Pax, meanwhile has grown up and built a family. Safe from war but now threatened by the return of the humans, he goes out in search of safer spaces to raise his young family. While intending to leave his three kits with their mother, his stubborn daughter tags along and Pax is forced to bring her along. Pax introduces her to the forest and to the ways of the humans. He tries to explain to her that some humans (like his Peter) can be kind. The eventual reunion with Peter is marred by his kit falling ill and Pax must make a fateful decision to trust Peter to take care of the young one.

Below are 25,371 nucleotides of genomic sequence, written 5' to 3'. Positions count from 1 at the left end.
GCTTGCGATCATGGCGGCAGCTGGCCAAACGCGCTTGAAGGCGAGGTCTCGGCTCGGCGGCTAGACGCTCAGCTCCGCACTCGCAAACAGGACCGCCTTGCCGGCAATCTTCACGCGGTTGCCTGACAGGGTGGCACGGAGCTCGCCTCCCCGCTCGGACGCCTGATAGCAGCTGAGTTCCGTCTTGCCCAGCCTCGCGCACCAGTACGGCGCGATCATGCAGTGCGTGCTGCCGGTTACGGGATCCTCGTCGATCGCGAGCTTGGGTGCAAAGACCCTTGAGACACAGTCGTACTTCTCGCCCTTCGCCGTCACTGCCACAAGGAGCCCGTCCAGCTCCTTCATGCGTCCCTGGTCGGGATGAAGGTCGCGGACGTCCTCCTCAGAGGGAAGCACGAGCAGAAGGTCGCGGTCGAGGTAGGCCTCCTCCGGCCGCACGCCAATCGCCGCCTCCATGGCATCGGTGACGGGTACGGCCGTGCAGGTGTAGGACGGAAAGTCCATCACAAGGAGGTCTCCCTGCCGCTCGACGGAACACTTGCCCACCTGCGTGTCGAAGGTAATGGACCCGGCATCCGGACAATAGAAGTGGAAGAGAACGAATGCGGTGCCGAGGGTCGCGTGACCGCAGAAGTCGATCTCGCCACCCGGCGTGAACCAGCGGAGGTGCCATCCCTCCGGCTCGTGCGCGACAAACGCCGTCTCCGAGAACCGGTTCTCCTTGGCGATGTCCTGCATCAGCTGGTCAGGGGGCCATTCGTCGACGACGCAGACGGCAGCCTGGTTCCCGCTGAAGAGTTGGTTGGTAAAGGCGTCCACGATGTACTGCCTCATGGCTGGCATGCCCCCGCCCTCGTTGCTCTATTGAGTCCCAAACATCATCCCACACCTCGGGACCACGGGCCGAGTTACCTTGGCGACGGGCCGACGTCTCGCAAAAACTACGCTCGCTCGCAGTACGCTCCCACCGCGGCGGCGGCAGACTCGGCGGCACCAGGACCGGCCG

The original Pax always seemed a bit too complex to be a children's book -- its style too moody and its story difficult to follow. The sequel is even more so. This is partly due to the heavy reliance on actions and characters from the predecessor (I would strongly recommend reading or re-reading Pax before reading this book). However, even standalone, the novel's primary themes of environmental devastation, suicidal ideation, and grief are more personal and much darker.
I really appreciated the karmic circularity of this story, allowing the themes of the first book to come back around and the arc to achieve pleasing closure, but this is overall a weaker story.